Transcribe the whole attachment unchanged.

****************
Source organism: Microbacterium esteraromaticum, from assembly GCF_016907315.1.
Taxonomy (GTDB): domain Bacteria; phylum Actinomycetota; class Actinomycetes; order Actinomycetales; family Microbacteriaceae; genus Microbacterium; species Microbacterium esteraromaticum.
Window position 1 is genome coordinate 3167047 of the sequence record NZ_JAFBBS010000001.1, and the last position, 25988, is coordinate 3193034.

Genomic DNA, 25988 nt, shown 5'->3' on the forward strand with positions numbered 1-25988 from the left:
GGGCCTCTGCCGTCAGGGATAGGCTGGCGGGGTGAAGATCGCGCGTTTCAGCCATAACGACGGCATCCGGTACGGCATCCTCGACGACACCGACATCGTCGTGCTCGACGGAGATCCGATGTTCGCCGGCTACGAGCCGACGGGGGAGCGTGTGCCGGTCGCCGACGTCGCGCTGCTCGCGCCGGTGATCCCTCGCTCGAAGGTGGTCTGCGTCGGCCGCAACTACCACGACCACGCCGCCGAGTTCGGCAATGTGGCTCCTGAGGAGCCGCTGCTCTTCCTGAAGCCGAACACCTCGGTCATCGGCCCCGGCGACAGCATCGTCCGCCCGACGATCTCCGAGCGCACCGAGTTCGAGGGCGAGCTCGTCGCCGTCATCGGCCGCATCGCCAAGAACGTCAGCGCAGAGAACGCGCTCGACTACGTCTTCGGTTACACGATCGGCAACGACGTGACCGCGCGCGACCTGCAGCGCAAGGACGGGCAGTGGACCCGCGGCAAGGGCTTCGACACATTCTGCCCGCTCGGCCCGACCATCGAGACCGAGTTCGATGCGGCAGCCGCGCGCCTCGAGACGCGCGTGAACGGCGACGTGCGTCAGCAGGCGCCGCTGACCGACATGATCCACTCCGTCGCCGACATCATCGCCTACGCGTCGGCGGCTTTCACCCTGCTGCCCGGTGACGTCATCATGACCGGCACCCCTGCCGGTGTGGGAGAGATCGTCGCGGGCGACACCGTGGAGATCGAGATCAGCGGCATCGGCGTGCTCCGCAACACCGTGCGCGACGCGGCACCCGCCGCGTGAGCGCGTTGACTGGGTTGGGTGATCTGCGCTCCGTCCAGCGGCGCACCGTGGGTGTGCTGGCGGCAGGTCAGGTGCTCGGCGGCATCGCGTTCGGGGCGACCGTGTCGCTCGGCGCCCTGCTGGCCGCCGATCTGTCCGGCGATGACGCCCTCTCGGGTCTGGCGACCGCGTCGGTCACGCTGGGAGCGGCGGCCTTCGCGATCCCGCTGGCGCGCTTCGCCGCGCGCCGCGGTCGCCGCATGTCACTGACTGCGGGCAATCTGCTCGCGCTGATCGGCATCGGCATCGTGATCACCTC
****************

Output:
Source organism: Microbacterium esteraromaticum, from assembly GCF_016907315.1.
Taxonomy (GTDB): domain Bacteria; phylum Actinomycetota; class Actinomycetes; order Actinomycetales; family Microbacteriaceae; genus Microbacterium; species Microbacterium esteraromaticum.
Window position 1 is genome coordinate 3167047 of the sequence record NZ_JAFBBS010000001.1, and the last position, 25988, is coordinate 3193034.

Genomic DNA, 25988 nt, shown 5'->3' on the forward strand with positions numbered 1-25988 from the left:
GGGCCTCTGCCGTCAGGGATAGGCTGGCGGGGTGAAGATCGCGCGTTTCAGCCATAACGACGGCATCCGGTACGGCATCCTCGACGACACCGACATCGTCGTGCTCGACGGAGATCCGATGTTCGCCGGCTACGAGCCGACGGGGGAGCGTGTGCCGGTCGCCGACGTCGCGCTGCTCGCGCCGGTGATCCCTCGCTCGAAGGTGGTCTGCGTCGGCCGCAACTACCACGACCACGCCGCCGAGTTCGGCAATGTGGCTCCTGAGGAGCCGCTGCTCTTCCTGAAGCCGAACACCTCGGTCATCGGCCCCGGCGACAGCATCGTCCGCCCGACGATCTCCGAGCGCACCGAGTTCGAGGGCGAGCTCGTCGCCGTCATCGGCCGCATCGCCAAGAACGTCAGCGCAGAGAACGCGCTCGACTACGTCTTCGGTTACACGATCGGCAACGACGTGACCGCGCGCGACCTGCAGCGCAAGGACGGGCAGTGGACCCGCGGCAAGGGCTTCGACACATTCTGCCCGCTCGGCCCGACCATCGAGACCGAGTTCGATGCGGCAGCCGCGCGCCTCGAGACGCGCGTGAACGGCGACGTGCGTCAGCAGGCGCCGCTGACCGACATGATCCACTCCGTCGCCGACATCATCGCCTACGCGTCGGCGGCTTTCACCCTGCTGCCCGGTGACGTCATCATGACCGGCACCCCTGCCGGTGTGGGAGAGATCGTCGCGGGCGACACCGTGGAGATCGAGATCAGCGGCATCGGCGTGCTCCGCAACACCGTGCGCGACGCGGCACCCGCCGCGTGAGCGCGTTGACTGGGTTGGGTGATCTGCGCTCCGTCCAGCGGCGCACCGTGGGTGTGCTGGCGGCAGGTCAGGTGCTCGGCGGCATCGCGTTCGGGGCGACCGTGTCGCTCGGCGCCCTGCTGGCCGCCGATCTGTCCGGCGATGACGCCCTCTCGGGTCTGGCGACCGCGTCGGTCACGCTGGGAGCGGCGGCCTTCGCGATCCCGCTGGCGCGCTTCGCCGCGCGCCGCGGTCGCCGCATGTCACTGACTGCGGGCAATCTGCTCGCGCTGATCGGCATCGGCATCGTGATCACCTC